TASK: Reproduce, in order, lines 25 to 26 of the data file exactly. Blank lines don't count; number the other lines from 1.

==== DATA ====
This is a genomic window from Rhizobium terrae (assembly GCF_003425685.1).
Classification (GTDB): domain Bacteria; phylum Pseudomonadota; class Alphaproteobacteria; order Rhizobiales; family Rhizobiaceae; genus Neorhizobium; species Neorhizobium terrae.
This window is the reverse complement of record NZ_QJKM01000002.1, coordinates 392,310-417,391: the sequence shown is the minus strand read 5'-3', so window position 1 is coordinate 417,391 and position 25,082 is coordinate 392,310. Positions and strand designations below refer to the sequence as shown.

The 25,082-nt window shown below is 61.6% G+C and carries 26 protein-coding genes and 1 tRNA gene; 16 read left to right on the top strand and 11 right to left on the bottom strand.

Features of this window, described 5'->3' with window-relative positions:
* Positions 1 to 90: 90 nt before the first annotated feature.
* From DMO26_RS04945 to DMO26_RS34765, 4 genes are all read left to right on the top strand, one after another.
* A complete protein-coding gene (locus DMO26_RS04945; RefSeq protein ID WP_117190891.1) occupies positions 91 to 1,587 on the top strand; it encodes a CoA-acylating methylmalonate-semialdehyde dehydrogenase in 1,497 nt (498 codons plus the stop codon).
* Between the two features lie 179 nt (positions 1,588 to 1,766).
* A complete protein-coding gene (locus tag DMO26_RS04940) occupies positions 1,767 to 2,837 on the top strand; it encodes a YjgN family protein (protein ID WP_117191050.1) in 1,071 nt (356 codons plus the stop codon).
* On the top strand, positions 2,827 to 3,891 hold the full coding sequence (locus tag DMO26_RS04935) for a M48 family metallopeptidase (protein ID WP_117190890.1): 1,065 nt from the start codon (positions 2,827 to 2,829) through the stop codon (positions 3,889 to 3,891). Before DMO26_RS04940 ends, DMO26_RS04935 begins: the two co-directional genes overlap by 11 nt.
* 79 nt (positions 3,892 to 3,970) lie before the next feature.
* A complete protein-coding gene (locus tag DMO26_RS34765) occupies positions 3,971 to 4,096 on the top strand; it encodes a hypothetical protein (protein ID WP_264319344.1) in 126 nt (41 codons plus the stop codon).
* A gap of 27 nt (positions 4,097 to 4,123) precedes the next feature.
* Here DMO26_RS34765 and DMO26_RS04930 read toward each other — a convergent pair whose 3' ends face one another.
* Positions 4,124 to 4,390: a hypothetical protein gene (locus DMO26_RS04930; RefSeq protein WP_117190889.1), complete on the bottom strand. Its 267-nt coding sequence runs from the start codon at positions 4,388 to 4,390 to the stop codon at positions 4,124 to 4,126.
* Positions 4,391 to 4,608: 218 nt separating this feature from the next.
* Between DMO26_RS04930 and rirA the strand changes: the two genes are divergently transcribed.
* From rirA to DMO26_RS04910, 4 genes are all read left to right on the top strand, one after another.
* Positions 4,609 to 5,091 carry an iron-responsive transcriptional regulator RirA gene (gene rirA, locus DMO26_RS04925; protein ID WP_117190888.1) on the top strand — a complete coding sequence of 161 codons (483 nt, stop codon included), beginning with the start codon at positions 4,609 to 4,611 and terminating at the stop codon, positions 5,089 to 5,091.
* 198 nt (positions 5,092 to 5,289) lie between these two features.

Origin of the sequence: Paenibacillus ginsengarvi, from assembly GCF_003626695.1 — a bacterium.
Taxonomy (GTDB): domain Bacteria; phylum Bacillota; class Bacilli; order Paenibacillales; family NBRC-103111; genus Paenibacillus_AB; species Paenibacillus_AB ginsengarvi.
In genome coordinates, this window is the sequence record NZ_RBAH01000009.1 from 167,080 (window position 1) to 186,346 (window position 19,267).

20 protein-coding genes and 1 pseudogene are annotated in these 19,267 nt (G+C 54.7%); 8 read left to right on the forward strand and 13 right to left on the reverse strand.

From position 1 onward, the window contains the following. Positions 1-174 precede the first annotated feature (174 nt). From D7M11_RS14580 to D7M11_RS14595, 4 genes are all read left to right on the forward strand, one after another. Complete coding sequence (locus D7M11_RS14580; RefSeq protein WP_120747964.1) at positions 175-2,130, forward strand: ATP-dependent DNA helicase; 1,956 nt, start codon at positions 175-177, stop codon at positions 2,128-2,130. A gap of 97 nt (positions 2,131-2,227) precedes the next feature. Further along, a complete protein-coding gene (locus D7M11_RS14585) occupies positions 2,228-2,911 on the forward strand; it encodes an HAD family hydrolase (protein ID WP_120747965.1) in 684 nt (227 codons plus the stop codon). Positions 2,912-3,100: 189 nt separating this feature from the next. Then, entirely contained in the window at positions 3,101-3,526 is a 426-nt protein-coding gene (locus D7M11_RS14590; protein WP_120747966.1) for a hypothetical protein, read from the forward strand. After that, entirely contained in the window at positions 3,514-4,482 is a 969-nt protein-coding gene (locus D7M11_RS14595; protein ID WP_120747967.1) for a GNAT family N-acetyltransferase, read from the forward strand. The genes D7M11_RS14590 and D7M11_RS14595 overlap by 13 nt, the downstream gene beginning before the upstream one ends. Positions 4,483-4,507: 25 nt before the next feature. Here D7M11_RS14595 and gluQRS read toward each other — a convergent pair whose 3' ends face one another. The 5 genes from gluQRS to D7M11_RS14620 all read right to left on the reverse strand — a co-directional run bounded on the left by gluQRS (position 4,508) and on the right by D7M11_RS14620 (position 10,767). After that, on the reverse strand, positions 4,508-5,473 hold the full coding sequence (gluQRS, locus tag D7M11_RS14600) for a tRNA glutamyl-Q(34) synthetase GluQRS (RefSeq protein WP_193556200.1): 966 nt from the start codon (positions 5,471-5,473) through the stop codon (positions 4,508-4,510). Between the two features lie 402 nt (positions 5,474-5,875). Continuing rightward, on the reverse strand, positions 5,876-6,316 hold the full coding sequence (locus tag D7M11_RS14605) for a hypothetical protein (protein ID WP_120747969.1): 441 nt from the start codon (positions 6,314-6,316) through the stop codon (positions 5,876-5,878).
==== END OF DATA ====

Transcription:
20 protein-coding genes and 1 pseudogene are annotated in these 19,267 nt (G+C 54.7%); 8 read left to right on the forward strand and 13 right to left on the reverse strand.

From position 1 onward, the window contains the following. Positions 1-174 precede the first annotated feature (174 nt). From D7M11_RS14580 to D7M11_RS14595, 4 genes are all read left to right on the forward strand, one after another. Complete coding sequence (locus D7M11_RS14580; RefSeq protein WP_120747964.1) at positions 175-2,130, forward strand: ATP-dependent DNA helicase; 1,956 nt, start codon at positions 175-177, stop codon at positions 2,128-2,130. A gap of 97 nt (positions 2,131-2,227) precedes the next feature. Further along, a complete protein-coding gene (locus D7M11_RS14585) occupies positions 2,228-2,911 on the forward strand; it encodes an HAD family hydrolase (protein ID WP_120747965.1) in 684 nt (227 codons plus the stop codon). Positions 2,912-3,100: 189 nt separating this feature from the next. Then, entirely contained in the window at positions 3,101-3,526 is a 426-nt protein-coding gene (locus D7M11_RS14590; protein WP_120747966.1) for a hypothetical protein, read from the forward strand. After that, entirely contained in the window at positions 3,514-4,482 is a 969-nt protein-coding gene (locus D7M11_RS14595; protein ID WP_120747967.1) for a GNAT family N-acetyltransferase, read from the forward strand. The genes D7M11_RS14590 and D7M11_RS14595 overlap by 13 nt, the downstream gene beginning before the upstream one ends. Positions 4,483-4,507: 25 nt before the next feature. Here D7M11_RS14595 and gluQRS read toward each other — a convergent pair whose 3' ends face one another. The 5 genes from gluQRS to D7M11_RS14620 all read right to left on the reverse strand — a co-directional run bounded on the left by gluQRS (position 4,508) and on the right by D7M11_RS14620 (position 10,767). After that, on the reverse strand, positions 4,508-5,473 hold the full coding sequence (gluQRS, locus tag D7M11_RS14600) for a tRNA glutamyl-Q(34) synthetase GluQRS (RefSeq protein WP_193556200.1): 966 nt from the start codon (positions 5,471-5,473) through the stop codon (positions 4,508-4,510). Between the two features lie 402 nt (positions 5,474-5,875). Continuing rightward, on the reverse strand, positions 5,876-6,316 hold the full coding sequence (locus tag D7M11_RS14605) for a hypothetical protein (protein ID WP_120747969.1): 441 nt from the start codon (positions 6,314-6,316) through the stop codon (positions 5,876-5,878).